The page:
To ensure access to quality health care across territories, policies should focus on reinforcing primary and integrated care. Because it is expected to be the first point of contact for the majority of patients’ needs, primary care (regular, preventive and person-focused care), is best placed to deal with higher levels of multiple chronic conditions and higher demand for long-term and chronic care in older populations, as it helps to prevent unnecessary hospital admissions in rural areas. More extensive use of tele-medicine and new configurations of care, such as clinical networks, are key to the sustainability of rural health care provision, as well as strategies for workforce attraction that combine financial incentives, multidisciplinary medical homes and sharing of responsibilities.

Normative, skill and Internet connectivity barriers currently limit the great potential of telemedicine and distance learning to bridge provision gaps in rural areas. However, regulation and funding for digital services are, at present, not sufficiently tailored to the needs of rural areas. Existing digital divides call for revised strategies and investments in the digital skills of rural users and providers. Above all, policies need to address rural Internet connectivity gaps and the often poor quality of broadband connections that disrupt the provision of public services in low-density areas.

Governments can empower communities to solve local connectivity challenges through successful local-level initiatives led by non-profit co-operatives, mutual organisations and local government. National governments can support these efforts by aligning financial support with the development of long-term solutions that go beyond subsidies, coupled with an enabling regulatory environment. Alternative approaches, such as voucher schemes and demand aggregation models accessible to community-led initiatives can support the development of more sustainable market-based solutions. Public-private partnership models that combine public funding with private investment can help in balancing the risks borne by taxpayers with the potential to share in future revenue streams.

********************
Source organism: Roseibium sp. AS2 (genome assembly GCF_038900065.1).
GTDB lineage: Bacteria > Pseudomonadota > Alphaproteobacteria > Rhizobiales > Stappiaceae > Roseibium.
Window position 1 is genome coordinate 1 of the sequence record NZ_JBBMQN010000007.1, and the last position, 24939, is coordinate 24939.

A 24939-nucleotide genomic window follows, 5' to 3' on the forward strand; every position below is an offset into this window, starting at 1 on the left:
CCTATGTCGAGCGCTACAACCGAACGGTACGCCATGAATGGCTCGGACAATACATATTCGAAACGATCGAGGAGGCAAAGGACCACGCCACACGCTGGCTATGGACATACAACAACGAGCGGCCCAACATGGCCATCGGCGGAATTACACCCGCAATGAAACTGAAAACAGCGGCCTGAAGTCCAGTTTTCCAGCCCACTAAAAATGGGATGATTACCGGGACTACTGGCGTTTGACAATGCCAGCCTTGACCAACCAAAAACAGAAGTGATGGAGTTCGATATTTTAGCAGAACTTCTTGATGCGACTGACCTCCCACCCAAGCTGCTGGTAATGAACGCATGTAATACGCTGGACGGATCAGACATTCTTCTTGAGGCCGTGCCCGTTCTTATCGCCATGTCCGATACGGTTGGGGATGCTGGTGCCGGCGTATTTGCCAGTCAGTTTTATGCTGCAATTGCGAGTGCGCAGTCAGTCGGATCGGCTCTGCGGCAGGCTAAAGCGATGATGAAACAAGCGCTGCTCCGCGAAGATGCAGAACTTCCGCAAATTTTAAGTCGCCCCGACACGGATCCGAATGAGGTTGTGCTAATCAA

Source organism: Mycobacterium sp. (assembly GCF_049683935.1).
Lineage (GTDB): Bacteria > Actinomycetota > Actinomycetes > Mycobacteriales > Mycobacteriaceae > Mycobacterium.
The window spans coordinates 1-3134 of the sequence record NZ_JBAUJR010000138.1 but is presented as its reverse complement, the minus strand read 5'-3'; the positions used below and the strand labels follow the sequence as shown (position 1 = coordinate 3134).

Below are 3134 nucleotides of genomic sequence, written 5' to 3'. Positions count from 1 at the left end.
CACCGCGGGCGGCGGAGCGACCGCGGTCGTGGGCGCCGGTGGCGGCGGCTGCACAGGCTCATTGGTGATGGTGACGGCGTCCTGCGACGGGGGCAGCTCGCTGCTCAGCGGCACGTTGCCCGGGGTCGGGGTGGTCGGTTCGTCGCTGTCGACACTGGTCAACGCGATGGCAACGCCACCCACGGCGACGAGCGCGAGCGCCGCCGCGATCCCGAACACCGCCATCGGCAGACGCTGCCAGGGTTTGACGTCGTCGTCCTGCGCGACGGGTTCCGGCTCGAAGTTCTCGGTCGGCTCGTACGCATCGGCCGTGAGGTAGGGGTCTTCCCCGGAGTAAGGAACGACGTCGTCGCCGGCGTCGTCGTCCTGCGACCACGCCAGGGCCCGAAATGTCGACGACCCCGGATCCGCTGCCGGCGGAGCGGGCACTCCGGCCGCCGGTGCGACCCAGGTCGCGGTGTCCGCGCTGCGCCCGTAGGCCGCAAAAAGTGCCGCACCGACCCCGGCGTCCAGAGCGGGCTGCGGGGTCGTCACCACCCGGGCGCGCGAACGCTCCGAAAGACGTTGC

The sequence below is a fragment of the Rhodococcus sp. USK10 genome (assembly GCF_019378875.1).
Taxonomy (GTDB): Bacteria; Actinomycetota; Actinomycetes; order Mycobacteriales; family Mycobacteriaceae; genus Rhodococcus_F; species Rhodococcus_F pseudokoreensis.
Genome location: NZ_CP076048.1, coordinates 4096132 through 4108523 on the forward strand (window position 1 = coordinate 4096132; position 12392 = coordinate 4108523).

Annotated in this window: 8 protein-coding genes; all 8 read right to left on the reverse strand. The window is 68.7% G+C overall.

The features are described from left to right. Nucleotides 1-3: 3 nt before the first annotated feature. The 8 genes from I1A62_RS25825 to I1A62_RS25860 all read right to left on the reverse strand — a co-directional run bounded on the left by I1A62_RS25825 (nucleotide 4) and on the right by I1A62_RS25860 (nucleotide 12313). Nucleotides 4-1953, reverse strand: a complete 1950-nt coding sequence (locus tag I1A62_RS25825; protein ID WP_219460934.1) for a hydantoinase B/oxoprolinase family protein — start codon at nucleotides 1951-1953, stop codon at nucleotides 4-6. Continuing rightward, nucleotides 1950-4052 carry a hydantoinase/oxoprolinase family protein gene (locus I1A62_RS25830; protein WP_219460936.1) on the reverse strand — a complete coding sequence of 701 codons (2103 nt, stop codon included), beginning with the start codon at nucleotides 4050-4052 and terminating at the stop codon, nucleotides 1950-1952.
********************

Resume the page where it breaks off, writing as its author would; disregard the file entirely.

Decentralisation of service provision, involving the transfer of powers, responsibilities and resources from central government to subnational governments, can increase efficiency by establishing more user-oriented systems and better information on local needs. Subnational units, however, may not correspond to the appropriate service areas, which can result in unmanaged negative spill-overs and externalities across borders leading to inefficiencies. Earmarked transfers from central to subnational governments, co-operation agreements between subnational governments (including across regional borders) and upscaling responsibility levels have worked to mitigate inefficiencies. To bring back scale in service provision, governments should support municipal mergers and inter-jurisdictional co-operation.

Decentralisation of education and health care systems do not always incorporate the needs of lower-density areas. For instance, penalising small sizes to improve financial performance may work in city schools but may be counterproductive in rural schools experiencing an inevitable decline in student numbers. The increasing efficiency from health care decentralisation can result in higher disparities through poorer health outcomes in regions with lower institutional capacity. Above all, decentralisation requires a clear definition of responsibilities and the alignment between these and funding levels.